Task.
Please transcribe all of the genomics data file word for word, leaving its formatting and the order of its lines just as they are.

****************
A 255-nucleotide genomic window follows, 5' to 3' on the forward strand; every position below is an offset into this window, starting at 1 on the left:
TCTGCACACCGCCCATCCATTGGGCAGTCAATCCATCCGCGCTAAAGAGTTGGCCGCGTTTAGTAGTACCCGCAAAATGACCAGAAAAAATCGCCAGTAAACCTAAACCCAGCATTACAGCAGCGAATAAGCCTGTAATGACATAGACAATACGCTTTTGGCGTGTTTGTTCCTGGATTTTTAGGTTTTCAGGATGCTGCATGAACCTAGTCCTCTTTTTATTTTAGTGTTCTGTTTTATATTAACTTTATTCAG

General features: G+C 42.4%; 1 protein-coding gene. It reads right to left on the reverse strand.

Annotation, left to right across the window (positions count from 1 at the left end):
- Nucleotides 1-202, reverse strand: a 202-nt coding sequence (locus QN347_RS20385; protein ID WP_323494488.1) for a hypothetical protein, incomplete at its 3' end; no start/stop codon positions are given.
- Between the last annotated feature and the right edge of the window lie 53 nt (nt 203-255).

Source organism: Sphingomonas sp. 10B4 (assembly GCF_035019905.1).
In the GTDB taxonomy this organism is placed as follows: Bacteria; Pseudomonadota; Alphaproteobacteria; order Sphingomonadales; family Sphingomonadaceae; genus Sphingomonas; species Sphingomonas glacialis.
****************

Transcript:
A 255-nucleotide genomic window follows, 5' to 3' on the forward strand; every position below is an offset into this window, starting at 1 on the left:
TCTGCACACCGCCCATCCATTGGGCAGTCAATCCATCCGCGCTAAAGAGTTGGCCGCGTTTAGTAGTACCCGCAAAATGACCAGAAAAAATCGCCAGTAAACCTAAACCCAGCATTACAGCAGCGAATAAGCCTGTAATGACATAGACAATACGCTTTTGGCGTGTTTGTTCCTGGATTTTTAGGTTTTCAGGATGCTGCATGAACCTAGTCCTCTTTTTATTTTAGTGTTCTGTTTTATATTAACTTTATTCAG

General features: G+C 42.4%; 1 protein-coding gene. It reads right to left on the reverse strand.

Annotation, left to right across the window (positions count from 1 at the left end):
- Nucleotides 1-202, reverse strand: a 202-nt coding sequence (locus QN347_RS20385; protein ID WP_323494488.1) for a hypothetical protein, incomplete at its 3' end; no start/stop codon positions are given.
- Between the last annotated feature and the right edge of the window lie 53 nt (nt 203-255).

Source organism: Sphingomonas sp. 10B4 (assembly GCF_035019905.1).
In the GTDB taxonomy this organism is placed as follows: Bacteria; Pseudomonadota; Alphaproteobacteria; order Sphingomonadales; family Sphingomonadaceae; genus Sphingomonas; species Sphingomonas glacialis.